Laksha Bohra, a former Finance Manager at Amazon and two of her family members have been charged with insider trading by the United States Securities and Exchange Commission (SEC). According to a press release from the financial regulator, the US SEC has filed a complaint against these three of them in the U.S. District Court for the Western District of Washington.
Her husband Viky Bohra and her father-in-law Gotham Bohra are two other family members of Laksha Bohra that were involved in insider trading and they are also charged by SEC as well.
The Whole Story Behind This
According to the press release, the former Finance Manager at the multinational technology giant Amazon, Laksha Bohra has been working in the tax department of Amazon as a Senior Manager. Her job was to prepare and review calculations that were used for finalizing numbers involved in the quarterly and annual earnings of the firm.
SEC says in the complaint that Laksha Bohra allegedly acquired highly confidential information regarding the financial performance of the company during the period between January 2016 and July 2018. She, then, passed on this piece of secret information to her husband Viky Bohra.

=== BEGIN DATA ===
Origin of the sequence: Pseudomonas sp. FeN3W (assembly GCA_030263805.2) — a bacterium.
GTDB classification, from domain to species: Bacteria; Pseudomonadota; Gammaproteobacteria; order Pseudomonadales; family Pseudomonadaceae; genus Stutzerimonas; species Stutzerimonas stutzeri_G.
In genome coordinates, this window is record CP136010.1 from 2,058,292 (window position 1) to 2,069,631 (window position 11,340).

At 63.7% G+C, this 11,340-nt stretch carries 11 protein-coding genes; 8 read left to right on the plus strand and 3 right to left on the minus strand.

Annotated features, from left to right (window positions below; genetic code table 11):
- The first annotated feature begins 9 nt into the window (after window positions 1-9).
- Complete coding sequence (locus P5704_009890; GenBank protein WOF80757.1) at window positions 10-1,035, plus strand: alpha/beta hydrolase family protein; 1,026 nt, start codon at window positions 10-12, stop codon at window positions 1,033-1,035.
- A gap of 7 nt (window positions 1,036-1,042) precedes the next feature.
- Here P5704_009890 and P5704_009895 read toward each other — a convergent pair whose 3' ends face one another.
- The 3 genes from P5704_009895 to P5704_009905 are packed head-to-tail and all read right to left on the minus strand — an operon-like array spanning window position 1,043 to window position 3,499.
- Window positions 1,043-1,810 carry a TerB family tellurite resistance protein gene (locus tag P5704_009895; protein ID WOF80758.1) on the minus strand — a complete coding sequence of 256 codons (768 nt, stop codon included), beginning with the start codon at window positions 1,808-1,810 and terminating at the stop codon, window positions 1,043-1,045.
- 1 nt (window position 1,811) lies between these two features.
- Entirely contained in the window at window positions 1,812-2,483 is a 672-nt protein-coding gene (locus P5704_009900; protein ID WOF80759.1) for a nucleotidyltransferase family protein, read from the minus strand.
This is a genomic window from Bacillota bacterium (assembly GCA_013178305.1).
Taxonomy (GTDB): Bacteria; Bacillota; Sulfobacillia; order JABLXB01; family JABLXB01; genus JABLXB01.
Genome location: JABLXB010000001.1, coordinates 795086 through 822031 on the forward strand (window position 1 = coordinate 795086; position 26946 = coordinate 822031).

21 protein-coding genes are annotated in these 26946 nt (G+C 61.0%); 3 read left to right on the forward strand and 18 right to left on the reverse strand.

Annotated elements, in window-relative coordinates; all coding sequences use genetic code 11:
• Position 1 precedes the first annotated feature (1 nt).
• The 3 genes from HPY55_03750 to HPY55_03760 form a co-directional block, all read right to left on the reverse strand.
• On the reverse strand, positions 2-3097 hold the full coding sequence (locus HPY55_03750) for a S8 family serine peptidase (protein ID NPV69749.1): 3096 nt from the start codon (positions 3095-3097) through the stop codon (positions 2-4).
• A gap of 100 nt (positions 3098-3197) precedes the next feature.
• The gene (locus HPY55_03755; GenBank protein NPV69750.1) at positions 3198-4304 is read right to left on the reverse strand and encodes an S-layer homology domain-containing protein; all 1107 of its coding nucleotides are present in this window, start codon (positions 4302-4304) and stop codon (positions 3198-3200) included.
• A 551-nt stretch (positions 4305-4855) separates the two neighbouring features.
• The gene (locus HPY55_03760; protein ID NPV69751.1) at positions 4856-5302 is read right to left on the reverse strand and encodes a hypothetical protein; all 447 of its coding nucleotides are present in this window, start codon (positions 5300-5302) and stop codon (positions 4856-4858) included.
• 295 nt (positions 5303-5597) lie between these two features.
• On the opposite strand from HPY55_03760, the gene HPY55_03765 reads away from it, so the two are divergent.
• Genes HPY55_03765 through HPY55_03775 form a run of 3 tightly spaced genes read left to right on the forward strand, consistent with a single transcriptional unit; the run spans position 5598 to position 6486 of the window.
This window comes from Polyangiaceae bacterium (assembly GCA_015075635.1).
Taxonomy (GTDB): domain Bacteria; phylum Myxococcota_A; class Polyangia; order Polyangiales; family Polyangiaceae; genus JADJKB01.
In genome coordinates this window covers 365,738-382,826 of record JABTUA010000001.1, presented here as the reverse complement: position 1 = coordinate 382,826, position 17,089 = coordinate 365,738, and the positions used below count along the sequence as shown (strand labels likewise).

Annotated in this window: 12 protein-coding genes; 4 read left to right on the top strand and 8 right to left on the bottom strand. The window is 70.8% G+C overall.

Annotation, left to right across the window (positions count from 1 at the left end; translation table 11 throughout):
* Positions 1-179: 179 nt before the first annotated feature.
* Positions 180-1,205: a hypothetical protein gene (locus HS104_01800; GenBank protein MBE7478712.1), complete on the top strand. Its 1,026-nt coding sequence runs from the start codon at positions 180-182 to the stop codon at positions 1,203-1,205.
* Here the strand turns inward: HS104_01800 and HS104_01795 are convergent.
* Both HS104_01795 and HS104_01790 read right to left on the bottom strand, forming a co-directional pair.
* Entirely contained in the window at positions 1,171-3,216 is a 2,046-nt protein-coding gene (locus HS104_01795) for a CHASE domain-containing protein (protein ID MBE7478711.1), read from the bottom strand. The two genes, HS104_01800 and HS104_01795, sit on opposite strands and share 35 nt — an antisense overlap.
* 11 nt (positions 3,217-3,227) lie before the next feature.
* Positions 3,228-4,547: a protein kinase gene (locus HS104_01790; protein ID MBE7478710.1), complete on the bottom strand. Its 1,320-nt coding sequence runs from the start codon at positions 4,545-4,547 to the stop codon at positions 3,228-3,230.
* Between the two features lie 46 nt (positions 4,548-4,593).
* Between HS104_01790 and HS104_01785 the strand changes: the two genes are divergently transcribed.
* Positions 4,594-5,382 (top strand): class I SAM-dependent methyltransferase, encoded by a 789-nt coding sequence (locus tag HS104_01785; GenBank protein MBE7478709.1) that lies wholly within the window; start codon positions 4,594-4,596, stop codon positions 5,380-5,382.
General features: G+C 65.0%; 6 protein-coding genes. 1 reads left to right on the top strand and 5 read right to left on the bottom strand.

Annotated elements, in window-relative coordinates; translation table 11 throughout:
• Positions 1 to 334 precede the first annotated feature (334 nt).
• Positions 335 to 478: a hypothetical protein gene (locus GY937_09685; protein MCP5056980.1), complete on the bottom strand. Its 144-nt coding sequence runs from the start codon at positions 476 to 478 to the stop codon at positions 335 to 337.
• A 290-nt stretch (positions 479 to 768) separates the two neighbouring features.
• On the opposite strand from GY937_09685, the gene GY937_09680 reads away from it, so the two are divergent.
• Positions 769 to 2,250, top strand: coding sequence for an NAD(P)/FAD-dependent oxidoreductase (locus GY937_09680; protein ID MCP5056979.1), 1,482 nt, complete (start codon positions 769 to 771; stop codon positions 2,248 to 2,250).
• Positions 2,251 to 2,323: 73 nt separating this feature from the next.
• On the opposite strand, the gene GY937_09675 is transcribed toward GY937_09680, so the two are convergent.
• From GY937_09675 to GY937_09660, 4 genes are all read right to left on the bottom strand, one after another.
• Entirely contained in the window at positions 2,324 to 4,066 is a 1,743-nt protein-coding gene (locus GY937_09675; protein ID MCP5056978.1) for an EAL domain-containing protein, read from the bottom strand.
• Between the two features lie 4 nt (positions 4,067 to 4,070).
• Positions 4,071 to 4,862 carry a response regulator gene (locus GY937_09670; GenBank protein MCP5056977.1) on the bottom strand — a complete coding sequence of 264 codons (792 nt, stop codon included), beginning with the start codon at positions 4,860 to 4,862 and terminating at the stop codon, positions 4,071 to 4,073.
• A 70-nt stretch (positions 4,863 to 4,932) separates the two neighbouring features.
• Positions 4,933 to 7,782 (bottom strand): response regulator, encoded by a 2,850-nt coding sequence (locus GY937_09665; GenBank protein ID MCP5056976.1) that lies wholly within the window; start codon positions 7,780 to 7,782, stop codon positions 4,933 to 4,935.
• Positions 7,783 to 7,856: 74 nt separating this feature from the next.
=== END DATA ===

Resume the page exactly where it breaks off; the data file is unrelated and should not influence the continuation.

In the complaint, SEC claimed that Viky Bohra then traded on this confidential information of the company along with his father Gotham Bohra in eleven different accounts which were then managed and maintained by some members of the Bohra family. Furthermore, the complaint alleges that an amount of $1.4 million in profits was made by the family by trading unlawfully in Amazon securities.
As per the complaint of SEC, Laksha Bohra, Viky Bohra, and Gotham Bohra have violated “Section 10(b) of the Securities Exchange Act of 1934 and Rule 10b-5 thereunder”.
Furthermore, the SEC stated in the press release:
“All three Bohras have consented to the entry of final judgments permanently enjoining them from further violations of the charged provisions, and ordering them to pay total disgorgement of $1,428,094, total prejudgment interest of $118,406, and total penalties of $1,106,399.”